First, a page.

An interview with Heather Simpson Occupational Therapist from the UF Health Rehab-Norman Fixel Institute for Neurological Diseases on September 5, 2023 by George Ackerman, Ph.D, J.D.
Heather Simpson graduated with a B.S. in Exercise and Sport Science in 2007 and her Master’s in Occupational Therapy (OT) in 2009, both from the University of Florida. She then went on to obtain a post-professional clinical doctorate from the University of St. Augustine for Health Sciences in 2017.
Heather current serves as an occupational therapist at the Norman Fixel Institute for Neurological Diseases at UF Health in Gainesville, Florida, where she has been since 2011. In 2020, Heather became a co-coordinator at the Parkinson’s Center of Excellence for the Institute focusing on PWP and care partner outreach, with a focus on the underrepresented populations.
Heather is a certified LSVT BIG® clinician as well as PWR!Moves® but has extensive training in the non-motor symptoms of PD including mood, cognition, vision and sleep in which she brings to her everyday practice with her work with those living with PD.
Can you tell me more about your advocacy?
I serve as the UF Health Fixel Institute Parkinson’s Center of Excellence co-coordinator. Within that role, I have been allotted an opportunity to participate in community outreach and service to people with Parkinson’s and their care partners. This advocacy and outreach have recently been on focused on helping increase awareness of PD symptoms in the underserved populations as well as increasing the awareness of how rehabilitation therapy (such as OT) can be helpful in the palliative approach of PD.
What is your passion and how did you get involved in Parkinson’s awareness and hope for a cure?
My passion is to help others understand their symptoms, manage their symptoms, and receive the care that they need to live a full and happy life, no matter what stage of PD they might be in.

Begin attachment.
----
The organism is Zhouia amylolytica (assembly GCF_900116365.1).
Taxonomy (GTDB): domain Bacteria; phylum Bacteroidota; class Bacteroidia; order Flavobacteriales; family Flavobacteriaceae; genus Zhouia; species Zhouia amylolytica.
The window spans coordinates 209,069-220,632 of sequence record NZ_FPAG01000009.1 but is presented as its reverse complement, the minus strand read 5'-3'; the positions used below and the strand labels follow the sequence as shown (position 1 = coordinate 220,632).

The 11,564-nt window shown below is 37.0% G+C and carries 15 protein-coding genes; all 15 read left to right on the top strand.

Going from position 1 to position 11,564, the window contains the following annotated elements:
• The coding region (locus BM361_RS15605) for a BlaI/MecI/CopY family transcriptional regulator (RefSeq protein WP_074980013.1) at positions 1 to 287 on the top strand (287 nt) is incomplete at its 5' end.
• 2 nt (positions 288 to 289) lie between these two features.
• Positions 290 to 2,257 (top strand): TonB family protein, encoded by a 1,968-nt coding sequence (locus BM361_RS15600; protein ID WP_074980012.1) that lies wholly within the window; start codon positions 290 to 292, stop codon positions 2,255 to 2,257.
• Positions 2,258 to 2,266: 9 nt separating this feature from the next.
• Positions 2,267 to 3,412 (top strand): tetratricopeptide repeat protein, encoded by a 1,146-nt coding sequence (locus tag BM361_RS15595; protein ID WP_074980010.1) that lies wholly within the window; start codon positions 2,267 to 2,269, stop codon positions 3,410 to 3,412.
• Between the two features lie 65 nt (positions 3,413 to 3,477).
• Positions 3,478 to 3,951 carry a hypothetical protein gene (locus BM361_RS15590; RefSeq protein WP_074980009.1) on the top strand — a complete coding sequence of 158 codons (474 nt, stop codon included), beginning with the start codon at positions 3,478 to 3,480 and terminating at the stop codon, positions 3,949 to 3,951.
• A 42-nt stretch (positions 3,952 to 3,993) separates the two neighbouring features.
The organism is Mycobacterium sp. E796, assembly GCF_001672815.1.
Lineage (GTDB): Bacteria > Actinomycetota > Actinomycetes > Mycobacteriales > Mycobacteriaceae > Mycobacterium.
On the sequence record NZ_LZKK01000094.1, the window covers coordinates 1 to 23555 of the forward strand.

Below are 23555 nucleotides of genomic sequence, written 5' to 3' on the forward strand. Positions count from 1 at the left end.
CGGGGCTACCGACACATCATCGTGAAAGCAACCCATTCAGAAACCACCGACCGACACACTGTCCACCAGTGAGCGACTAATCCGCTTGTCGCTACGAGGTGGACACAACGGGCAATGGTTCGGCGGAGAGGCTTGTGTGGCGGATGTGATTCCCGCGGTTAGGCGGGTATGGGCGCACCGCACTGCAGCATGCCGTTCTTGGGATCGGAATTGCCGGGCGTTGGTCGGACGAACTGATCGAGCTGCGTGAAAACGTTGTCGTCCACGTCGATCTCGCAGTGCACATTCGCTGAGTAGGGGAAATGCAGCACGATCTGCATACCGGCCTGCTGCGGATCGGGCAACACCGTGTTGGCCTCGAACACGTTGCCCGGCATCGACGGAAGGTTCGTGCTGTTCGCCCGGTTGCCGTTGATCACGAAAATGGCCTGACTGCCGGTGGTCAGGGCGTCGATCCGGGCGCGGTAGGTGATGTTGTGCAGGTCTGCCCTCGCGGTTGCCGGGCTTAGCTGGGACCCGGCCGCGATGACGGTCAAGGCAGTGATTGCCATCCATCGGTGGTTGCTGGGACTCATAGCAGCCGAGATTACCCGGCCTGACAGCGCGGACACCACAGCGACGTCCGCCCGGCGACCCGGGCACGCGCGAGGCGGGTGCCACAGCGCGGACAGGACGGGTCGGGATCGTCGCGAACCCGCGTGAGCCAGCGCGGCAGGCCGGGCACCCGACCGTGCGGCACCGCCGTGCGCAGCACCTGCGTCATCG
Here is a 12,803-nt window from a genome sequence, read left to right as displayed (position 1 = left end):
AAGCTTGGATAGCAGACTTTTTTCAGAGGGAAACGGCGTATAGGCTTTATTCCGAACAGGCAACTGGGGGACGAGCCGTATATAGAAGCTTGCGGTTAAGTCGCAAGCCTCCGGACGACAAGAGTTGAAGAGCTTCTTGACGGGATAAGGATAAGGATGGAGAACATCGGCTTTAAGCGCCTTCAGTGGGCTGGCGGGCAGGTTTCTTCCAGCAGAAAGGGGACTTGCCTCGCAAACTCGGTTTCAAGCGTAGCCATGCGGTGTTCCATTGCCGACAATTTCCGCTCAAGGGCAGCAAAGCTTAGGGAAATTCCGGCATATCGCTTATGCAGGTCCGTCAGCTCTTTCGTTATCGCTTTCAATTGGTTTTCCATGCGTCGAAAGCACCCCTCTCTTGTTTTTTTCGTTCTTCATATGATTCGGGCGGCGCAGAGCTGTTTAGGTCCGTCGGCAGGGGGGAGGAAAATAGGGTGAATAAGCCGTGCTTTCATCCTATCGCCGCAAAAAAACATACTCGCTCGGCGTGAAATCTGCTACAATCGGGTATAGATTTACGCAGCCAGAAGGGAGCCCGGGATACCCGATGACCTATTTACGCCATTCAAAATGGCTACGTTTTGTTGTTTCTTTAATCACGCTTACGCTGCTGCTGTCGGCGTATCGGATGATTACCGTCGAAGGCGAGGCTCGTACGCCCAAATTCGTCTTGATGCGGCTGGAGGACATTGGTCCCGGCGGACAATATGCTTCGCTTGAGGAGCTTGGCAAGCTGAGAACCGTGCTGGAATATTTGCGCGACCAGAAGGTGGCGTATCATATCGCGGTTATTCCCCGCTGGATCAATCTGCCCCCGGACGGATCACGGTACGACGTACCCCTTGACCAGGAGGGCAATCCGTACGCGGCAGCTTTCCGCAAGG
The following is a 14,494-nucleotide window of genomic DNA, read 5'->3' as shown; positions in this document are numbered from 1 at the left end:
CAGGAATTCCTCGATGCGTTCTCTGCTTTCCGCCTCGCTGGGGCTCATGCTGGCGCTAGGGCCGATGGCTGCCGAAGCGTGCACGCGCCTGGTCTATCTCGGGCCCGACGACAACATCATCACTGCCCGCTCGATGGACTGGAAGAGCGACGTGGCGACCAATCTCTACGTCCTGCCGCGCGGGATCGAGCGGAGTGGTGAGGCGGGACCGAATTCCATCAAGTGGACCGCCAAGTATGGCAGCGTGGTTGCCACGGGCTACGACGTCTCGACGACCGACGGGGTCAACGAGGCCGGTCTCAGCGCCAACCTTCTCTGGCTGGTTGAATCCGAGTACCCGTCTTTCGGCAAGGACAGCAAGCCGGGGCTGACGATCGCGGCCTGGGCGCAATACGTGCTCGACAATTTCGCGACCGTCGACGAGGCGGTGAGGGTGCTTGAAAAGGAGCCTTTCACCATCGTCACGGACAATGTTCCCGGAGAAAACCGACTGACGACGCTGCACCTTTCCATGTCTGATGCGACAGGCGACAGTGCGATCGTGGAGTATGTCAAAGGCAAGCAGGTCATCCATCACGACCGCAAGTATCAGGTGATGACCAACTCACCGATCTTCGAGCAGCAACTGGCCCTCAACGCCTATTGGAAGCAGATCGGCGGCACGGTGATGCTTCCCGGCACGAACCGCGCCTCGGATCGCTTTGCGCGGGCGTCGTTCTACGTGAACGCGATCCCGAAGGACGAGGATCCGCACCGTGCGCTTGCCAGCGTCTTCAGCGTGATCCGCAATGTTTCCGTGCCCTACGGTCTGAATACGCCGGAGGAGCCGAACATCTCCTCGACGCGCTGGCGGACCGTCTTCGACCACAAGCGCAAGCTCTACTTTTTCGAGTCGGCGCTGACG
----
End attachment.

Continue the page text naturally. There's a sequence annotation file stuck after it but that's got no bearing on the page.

What type of goals do individuals with Parkinson’s have when seeing your advocacy?
We have two goals with our advocacy, and that includes:
1) increasing awareness of lesser-known PD symptoms and
2) improving access to care.
What type of training and how long are the programs?
In 2022, we hosted 3 programs specifically aimed at outreach to the African American community in Alachua County. These programs were launched through the Power in Knowing program.
For more information please see: https://movementdisorders.ufhealth.org/2022/05/31/power-in-knowing-program-educates-the-community/
What effect can your advocacy have on an individual with Parkinson’s?
Through this Power in Knowing activity, it has allowed for increased awareness in the African American community, as well as increased access to care for some that did not have the support before.
What would you like to see as a future goal for your advocacy?
Would love to see an increase in community outreach to the underserved community while breaking the stigma of PD. Would love to see more community engagement with PD groups to local communities to educate physicians, adults, care partners and family members about the various symptoms of PD and how to address the symptoms early.
What events do you participate in?
UF Health participates in national advocacy and training with various Parkinson’s organization.
How does your advocacy also assist caregivers?
It is important for care partners and family members to understand and recognize symptoms of PD that are not as well-known, such as posture changes or blood pressure issues. Advocacy and outreach is aimed at helping adults who might have the needs themselves, but also to help care partners and community members be able to better help their loved ones.
How can someone get in touch? What is your website?
How can others also become advocates for awareness?
Get plugged in with any of the Parkinson’s organizations around the county. Join in on events, fundraising and continuing education courses to stay up to date on how to get involved.
If you had one final statement or quote you could leave for the Parkinson’s community, what would it be?
Helping the community recognize the symptoms of PD and increase ease for accessing appropriate care is important in the journey to fight PD.